Replete with allegorical Washington Irving imagery and some of the most enveloping drum sounds of the last ten years, Witch’s self-title debut seems set on continuing the fuzz-drenched, bellbottomed rock lineage created by Blue Cheer and Black Sabbath. It’s no surprise that percussion dominates the aural foreground, though. After all, the man behind the kit — none other than Dinosaur Jr.’s J Mascis — is footing the bill for this record. First Josh “I was in Kyuss?” Homme grabs the throne in Eagles of Death Metal and now Dinosaur Jr. axe-man Mascis commandeers the skins in Witch. What’s next: Sleep/High on Fire mastermind Matt Pike on lead vocals, sans guitar? (Actually, that’s already happened, too. His new project, Kalas, was released by Tee Pee in April.)


    Now, I have no qualms with multi-instrumentalists, by definition. Broadening your horizons is both liberating and cathartic, I suppose. Trepidation creeps in, however, when those who had made a career out of their virtuosic mastery of one instrument begin to usurp other duties. That isn’t to say the bespectacled Mascis is a poor timekeeper, although some of his fills leave something to be desired. And according to those that have seen Witch live, he’s no studio queen. In fact, according to the band’s bio, Mascis cut his teeth in 1980s hardcore outfit Deep Wound. That’s all well and good. But does that make for an endearing record? Not quite.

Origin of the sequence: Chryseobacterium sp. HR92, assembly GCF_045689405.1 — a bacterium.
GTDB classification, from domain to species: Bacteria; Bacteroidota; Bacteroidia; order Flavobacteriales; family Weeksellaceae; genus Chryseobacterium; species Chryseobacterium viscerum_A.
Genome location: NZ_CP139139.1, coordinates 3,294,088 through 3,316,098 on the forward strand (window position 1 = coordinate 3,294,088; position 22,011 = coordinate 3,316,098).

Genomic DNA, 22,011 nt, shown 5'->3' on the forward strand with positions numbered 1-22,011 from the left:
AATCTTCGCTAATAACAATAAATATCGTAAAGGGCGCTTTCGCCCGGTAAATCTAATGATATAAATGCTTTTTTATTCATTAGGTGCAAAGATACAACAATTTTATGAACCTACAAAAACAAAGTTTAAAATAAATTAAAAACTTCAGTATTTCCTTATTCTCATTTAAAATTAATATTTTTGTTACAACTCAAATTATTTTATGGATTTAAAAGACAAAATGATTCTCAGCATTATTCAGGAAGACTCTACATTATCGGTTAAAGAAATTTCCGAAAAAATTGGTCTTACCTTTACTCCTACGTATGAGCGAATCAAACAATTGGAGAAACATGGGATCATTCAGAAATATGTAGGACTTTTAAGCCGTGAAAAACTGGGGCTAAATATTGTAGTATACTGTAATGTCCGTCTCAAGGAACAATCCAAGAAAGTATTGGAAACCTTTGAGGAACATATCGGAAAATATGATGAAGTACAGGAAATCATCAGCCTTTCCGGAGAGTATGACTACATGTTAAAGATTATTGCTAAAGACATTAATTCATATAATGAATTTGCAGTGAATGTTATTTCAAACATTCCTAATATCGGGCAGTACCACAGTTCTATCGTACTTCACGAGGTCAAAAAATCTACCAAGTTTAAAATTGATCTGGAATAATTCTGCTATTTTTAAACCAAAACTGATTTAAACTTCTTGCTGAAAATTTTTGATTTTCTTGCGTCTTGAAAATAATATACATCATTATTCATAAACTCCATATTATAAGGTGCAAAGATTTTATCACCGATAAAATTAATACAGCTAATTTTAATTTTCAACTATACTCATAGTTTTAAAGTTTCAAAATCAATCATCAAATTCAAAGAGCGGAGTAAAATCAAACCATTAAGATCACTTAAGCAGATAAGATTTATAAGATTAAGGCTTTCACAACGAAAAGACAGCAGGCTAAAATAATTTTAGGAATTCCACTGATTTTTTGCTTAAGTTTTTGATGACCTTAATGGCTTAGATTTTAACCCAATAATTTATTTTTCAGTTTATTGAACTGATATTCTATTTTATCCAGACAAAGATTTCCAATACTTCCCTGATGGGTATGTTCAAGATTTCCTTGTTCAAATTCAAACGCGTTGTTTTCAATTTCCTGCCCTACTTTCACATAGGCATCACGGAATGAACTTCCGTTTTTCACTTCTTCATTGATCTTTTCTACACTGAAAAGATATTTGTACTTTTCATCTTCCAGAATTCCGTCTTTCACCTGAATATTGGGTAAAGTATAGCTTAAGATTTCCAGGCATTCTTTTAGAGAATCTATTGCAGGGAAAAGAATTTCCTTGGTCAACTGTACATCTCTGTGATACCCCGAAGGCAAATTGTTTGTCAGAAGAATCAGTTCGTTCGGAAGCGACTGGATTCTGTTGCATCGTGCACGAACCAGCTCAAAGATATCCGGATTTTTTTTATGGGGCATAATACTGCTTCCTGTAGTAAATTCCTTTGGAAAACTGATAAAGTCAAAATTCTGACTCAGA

Vocalist Kyle Thomas’s warbled crooning suits the slower, more meandering tunes (“Seer” and the “Rip Van Winkle”), but it fails to gel with the more up-tempo instrumentations (“Soul of Fire”). And what’s with the gym-hall reverb on his voice? Guitar tones fair much better under engineer John Agnello (whose production credits include Early Man and Screaming Trees). Asa Irons’s leads soar with ceaseless sustain, and riff-laden interludes crunch mightily with just enough fuzz. Unfortunately, Dave Sweetapple’s bass is all but nonexistent (save “Black Saint”), thus further accentuating Mascis’s austere rhythms.


    What does all this mean to the casual music fan? Invest in a reissue of Jeff Beck’s Truth. And in completely unrelated news, I recently read that Eddie Van Halen had given up the guitar (temporarily, I pray) and was proctoring an intense cello regimen. I shit thee not.


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    Tee Pee Records Web site

    Witch on Tee Pee Records Web site (streaming audio)

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